Calvary vs. cavalry?

The noun Calvary references the location of Christ’s crucifixion or an experience of intense suffering. The noun cavalry cites a highly mobile military unit.

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What is the difference between calvary and cavalry?

Ah, the English language. So many words and opportunities to epically confuse the meaning of one term with another. As is the case with the nouns “cavalry” and “calvary,” which not only have different meanings but separate pronunciations and spellings. 

Capitalized “Calvary” is the location in Jerusalem where Jesus was crucified. When “Calvary” is not a location, it’s either a representation of the biblical scene (sometimes lowercase) or an experience of intense mental or physical suffering. 

Cavalry” (note the placement of letters) is a noun that describes a highly mobile military unit. In the old days, this meant cavalry traveled by horse. But in modern times, a cavalry is either a ceremonial role (for history’s sake) or a military unit that travels by motorized transportation. 

Understanding the confusion between calvary and cavalry

In all fairness, it’s easy to see why the two words are commonly mixed up or misspelled: they both share the same seven letters. 

According to Garner’s Modern English Usage, the similarity in letters causes English speakers to pronounce “cavalry” (/ka-vel-ree/) as “calvary” (/kal-ve-ree/) — a phenomenon caused by something called “metathesis” (Garner 138). 

Metathesis is the phonological process of transposing sounds, syllables, or letters in a word or phrase (591). In fact, the word metathesis derives from Late Latin transpositio (‘to transpose’) via Greek metatithenai (‘to put in a different order’). 

The concept of metathesis is not as foreign as you may think. The process causes other common speech errors, such as confusing “anenome for “anemone” or “asterix” or “asterisk.” Two other prevalent mishaps include switching “nucular” for “nuclear” or “perscription” for “prescription.” 

What does calvary mean?

As mentioned above, the word “calvary” is a noun with three distinct meanings. The most formal definition of “Calvary” (always capitalized) references a hill outside Jerusalem’s walls where Jesus Christ was crucified. Anyone familiar with this religious location might also call it “Golgotha,” a term that also means “graveyard” or “burial place” for informal contexts.  

Example sentences:

  • “Mel Gibson’s The Passion of the Christ depicts Jesus falling three times with the cross on the way to Calvary.” 
  • “Leaders from the Calgary church discussed the psychological impact of visiting Calvary hill and his mausoleum inside the Church of the Holy Sepulchre.”

Additionally, any depiction or representation of Christ’s crucifixion may go by the word “calvary,” but it might not be capitalized depending on whether it’s a proper noun.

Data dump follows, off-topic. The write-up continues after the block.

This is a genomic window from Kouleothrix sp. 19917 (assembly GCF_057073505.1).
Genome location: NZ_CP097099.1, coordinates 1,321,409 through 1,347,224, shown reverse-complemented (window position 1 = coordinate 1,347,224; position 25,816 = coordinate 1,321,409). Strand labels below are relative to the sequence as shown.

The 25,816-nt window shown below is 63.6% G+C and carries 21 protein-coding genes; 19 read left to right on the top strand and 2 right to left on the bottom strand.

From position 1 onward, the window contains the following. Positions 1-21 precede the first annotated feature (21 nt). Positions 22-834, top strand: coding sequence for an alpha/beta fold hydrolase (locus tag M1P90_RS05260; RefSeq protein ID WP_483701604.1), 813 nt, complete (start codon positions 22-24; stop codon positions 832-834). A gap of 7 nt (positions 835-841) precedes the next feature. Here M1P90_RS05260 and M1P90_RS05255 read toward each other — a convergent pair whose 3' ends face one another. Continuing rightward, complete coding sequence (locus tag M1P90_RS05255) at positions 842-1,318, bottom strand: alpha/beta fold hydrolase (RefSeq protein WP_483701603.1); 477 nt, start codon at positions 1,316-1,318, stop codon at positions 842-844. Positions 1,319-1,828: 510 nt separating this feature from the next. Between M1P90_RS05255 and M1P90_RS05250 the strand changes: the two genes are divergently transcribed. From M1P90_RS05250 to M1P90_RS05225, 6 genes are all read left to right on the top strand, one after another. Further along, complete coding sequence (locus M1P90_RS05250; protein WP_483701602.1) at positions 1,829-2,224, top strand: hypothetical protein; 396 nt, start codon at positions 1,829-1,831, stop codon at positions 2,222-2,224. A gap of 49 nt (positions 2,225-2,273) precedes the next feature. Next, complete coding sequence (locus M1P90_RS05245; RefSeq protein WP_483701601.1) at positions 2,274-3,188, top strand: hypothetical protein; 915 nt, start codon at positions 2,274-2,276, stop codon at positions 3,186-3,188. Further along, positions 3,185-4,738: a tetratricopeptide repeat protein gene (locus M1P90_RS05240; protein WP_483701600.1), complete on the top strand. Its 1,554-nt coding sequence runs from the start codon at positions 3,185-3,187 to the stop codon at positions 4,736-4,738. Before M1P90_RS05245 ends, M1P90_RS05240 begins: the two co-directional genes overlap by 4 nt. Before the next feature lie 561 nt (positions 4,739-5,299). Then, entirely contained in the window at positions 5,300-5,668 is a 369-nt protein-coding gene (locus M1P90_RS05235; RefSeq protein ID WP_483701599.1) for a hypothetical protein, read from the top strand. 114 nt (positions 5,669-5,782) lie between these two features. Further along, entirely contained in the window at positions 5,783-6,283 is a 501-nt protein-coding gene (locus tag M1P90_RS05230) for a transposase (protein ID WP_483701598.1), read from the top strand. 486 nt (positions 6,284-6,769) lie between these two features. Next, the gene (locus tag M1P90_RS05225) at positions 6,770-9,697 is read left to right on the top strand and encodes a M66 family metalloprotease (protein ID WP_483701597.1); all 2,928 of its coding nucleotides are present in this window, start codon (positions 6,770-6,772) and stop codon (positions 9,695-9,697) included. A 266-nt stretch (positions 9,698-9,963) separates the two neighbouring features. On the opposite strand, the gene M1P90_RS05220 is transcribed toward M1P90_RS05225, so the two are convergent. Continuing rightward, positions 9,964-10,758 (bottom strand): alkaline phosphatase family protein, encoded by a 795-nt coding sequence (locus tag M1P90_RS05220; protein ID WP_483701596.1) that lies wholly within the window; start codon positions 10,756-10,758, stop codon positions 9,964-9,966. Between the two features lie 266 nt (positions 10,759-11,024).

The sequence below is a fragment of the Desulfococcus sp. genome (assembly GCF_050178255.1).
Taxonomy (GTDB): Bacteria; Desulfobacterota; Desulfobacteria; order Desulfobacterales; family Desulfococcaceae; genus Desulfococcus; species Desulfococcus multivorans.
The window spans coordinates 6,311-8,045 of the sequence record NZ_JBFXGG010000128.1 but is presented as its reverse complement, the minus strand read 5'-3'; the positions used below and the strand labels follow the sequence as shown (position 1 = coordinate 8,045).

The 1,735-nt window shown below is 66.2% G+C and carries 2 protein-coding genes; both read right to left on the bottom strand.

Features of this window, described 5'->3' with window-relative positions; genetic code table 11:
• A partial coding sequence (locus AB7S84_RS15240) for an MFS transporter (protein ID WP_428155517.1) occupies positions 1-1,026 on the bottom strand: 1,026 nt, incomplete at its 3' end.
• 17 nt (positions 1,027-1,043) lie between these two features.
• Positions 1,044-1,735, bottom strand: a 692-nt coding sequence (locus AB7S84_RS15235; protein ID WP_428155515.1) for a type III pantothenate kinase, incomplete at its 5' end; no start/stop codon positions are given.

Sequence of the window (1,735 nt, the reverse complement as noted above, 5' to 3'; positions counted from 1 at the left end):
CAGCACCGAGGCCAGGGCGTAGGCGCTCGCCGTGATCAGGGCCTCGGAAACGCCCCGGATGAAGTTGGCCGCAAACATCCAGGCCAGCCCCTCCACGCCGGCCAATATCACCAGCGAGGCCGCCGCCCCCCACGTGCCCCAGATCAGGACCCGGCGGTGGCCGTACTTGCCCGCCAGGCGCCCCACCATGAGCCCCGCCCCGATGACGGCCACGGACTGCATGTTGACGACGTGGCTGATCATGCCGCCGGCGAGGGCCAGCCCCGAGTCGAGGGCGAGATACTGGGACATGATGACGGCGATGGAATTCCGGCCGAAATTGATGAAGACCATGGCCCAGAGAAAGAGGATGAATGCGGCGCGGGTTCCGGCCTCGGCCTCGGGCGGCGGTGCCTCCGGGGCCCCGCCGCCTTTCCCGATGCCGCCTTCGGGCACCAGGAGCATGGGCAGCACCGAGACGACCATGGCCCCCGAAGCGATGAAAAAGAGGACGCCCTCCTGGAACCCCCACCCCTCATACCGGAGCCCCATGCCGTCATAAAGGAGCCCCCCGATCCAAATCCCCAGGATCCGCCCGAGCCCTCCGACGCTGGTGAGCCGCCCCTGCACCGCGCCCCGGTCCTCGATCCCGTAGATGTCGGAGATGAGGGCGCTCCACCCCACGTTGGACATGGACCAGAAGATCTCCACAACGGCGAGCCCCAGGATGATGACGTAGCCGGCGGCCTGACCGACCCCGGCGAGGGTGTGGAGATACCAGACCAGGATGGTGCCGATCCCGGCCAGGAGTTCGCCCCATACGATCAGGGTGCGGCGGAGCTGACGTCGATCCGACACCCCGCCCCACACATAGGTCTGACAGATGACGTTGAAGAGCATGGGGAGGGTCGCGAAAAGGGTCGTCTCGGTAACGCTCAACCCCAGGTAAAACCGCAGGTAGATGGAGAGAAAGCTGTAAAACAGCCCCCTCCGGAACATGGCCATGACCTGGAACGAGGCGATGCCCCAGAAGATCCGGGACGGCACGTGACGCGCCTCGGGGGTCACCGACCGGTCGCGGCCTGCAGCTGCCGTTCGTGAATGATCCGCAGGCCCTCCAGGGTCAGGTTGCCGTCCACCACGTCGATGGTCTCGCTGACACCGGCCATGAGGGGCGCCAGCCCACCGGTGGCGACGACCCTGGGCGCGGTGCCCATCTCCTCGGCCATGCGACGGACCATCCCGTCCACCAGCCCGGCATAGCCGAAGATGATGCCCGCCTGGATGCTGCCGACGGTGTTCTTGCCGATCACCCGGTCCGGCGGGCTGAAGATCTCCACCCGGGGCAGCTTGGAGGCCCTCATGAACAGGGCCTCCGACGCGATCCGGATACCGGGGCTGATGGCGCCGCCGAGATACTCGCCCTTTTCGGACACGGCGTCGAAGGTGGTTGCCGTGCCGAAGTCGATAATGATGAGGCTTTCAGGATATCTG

Example sentences:

  • “The artist’s rendition of ‘The Calvary’ is inspired by his love of the gospels.” 
  • “The new calvaries take up most of the church’s shop space.” 
  • “The calvary troupe plans to perform the biblical reenactment on Friday.” 

Lastly, the noun calvary (always lowercase) can reference ‘an ordeal’ or ‘an experience of great suffering’ (Garner 138). 

Examples sentences:

  • “The trip was more of a calvary than a vacation in paradise.” 
  • “All humans suffer through their own mental calvary.”
  • “How much longer can we endure this calvary?”


Affliction, agony, calamity, cross, curse, Gehenna, hell, misery, ordeal, torment, tragedy, trial, tribulation.

Word history of calvary

According to Lexico, the word Calvary stems from Late Latin calvaria for ‘skull,’ a translation of Koinē Greek Golgotha (‘place of skull’) that derives from an Aramaic form of Hebrew gulgoleth (also meaning ‘skull’). 

What does cavalry mean?

The noun cavalry (sometimes written as plural cavalries) traditionally references soldiers who led the battlefield on horseback. Historical examples include the Mongol armies from nomadic societies of Asia, mounted knights of medieval Europe, or even armed forces from the American Civil War (three mere examples of the plethora that existed). 

The occurrence of traditional horse cavalries continued into World War II, but most infantry units began using motorized transportation during the 20th century. Since then, the use of “cavalry” tends to reference modern armies who travel in helicopters or other forms of armored vehicles, while the original sense of “cavalry” makes an appearance for the sake of ceremonial roles. 

Photo courtesy of British Library: “Charge of the French Lancers at Waterloo.” Photo taken from “British Battles on Land and Sea” by James Grant (1873). 

Sentence examples:

  • “Mongol cavalry units conquered opponents across vast, difficult terrain.”
  • “Warriors of the cavalry reaped the advantages of greater height and inertial mass over those who fought on foot.” 
  • “During the Ancient and Middle Ages, cavalries were the most mobile of the combat arms.” 
  • “The French general led the cavalry charge through Russian military lines.”